Author's School

Graduate School of Arts & Sciences

Author's Department/Program



English (en)

Date of Award

January 2011

Degree Type


Degree Name

Doctor of Philosophy (PhD)

Chair and Committee

Karen Wooley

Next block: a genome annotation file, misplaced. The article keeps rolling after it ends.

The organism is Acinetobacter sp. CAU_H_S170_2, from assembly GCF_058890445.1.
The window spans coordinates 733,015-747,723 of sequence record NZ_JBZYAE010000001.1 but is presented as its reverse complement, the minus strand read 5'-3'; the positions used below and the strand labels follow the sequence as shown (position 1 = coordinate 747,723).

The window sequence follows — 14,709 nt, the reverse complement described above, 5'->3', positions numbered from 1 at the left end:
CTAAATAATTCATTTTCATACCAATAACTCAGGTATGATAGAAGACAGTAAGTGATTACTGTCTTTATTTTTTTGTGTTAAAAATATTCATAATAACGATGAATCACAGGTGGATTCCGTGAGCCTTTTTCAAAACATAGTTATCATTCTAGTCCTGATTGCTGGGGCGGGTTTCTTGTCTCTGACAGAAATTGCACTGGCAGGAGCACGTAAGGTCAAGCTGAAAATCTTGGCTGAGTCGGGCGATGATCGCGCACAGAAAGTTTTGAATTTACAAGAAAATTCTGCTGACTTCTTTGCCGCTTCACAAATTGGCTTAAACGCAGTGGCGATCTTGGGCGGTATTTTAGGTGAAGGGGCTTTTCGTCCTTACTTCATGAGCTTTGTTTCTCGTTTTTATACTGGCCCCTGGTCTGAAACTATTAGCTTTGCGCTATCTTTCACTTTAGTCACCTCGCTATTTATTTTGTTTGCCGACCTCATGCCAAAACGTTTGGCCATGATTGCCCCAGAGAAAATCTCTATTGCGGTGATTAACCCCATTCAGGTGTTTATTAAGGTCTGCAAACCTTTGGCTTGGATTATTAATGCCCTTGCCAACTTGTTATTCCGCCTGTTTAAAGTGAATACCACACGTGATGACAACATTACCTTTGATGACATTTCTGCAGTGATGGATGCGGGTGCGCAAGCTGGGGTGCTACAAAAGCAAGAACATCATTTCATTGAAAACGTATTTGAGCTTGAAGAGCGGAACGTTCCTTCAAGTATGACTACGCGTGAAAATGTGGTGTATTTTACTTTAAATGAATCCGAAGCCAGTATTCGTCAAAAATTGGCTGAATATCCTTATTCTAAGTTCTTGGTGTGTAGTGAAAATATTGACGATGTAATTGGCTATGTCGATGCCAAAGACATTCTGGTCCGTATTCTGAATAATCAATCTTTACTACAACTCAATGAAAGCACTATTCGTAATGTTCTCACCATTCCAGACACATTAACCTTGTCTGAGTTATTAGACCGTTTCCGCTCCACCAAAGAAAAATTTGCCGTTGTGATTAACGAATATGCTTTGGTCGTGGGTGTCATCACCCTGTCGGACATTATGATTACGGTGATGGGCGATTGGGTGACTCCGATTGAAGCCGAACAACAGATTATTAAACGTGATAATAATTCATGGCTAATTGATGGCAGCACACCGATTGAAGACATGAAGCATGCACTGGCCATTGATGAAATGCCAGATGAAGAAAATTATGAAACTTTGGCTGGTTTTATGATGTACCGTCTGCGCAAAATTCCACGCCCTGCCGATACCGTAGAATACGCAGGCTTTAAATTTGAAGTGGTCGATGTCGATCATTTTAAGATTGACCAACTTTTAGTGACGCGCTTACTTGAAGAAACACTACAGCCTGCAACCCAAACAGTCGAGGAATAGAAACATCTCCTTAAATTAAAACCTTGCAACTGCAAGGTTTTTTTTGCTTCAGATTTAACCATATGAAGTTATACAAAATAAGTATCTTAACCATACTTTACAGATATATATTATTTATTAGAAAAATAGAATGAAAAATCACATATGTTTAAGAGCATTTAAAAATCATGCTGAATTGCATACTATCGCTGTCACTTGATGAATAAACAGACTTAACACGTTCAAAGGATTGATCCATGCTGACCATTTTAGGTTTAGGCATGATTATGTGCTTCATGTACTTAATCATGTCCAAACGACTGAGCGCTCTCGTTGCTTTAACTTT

This dissertation focuses on the development of a "grafting through" methodology to synthesize molecular brushes with well-defined structures, as an attempt to construct nanostructures by covalent bonds totally. Detailed synthetic procedures for and characterization of molecular brushes, as well as complicated hierarchical nanostructures resulted from their self-assembly are reported. The synthesis of molecular brushes is achieved by combining orthogonal living polymerization techniques rationally, such as living/controlled radical polymerization, ring opening polymerization and ring opening metathesis polymerization. Generally, the strategy can be divided into two steps: the first step involves the preparation of linear macromonomers whose chain ends are functionalized with polymerizable groups and the second step is the polymerization of chain end functional groups. In this dissertation, living/controlled radical polymerization, ring opening polymerization and chain end modification have been applied in the first step to afford chain end functional macromonomers and ring opening metathesis polymerization is used in the second step to achieve the molecular brush architectures. Due to the high tolerance of Grubbs' catalysts towards functional groups, various functionalities can be incorporated into the molecular brush frameworks by changing the side chain structures, including poly(4-acetoxystyrene), poly(pentafluorostyrene), poly(methyl acrylate), poly(t-butyl acrylate), poly(methyl methacrylate), poly(t-butyl methacrylate), polylactide, poly(ethylene glycol) and polyhedral oligomeric silsesquioxane: POSS). The high versatility of our strategy is also used to increase the complexity of the resulting molecular brushes, by introducing block structures to either backbone or side chains, using the "livingness" characters of the employed polymerization techniques. Those block molecular brushes can be used as building blocks to construct more complicated hierarchical nanostructures, which are self assembled from simpler precursory nanostructures. The confinement of triblock copolymers within molecular brush architecture changes their self assembly behaviors. Dynamic cylindrical nanostructures are constructed from the PS-PMA-PAA triblock amphiphilic molecular brushes, while the same triblock copolymers, when not pre-connected into the molecular brush architectures, organize only into globular assemblies. The vast scope of macromonomers that are compatible with this strategy can also be applied to prepare molecular brushes with fine tunable properties, by introducing several functionalities to the molecular brush frameworks and adjusting their ratios accordingly.


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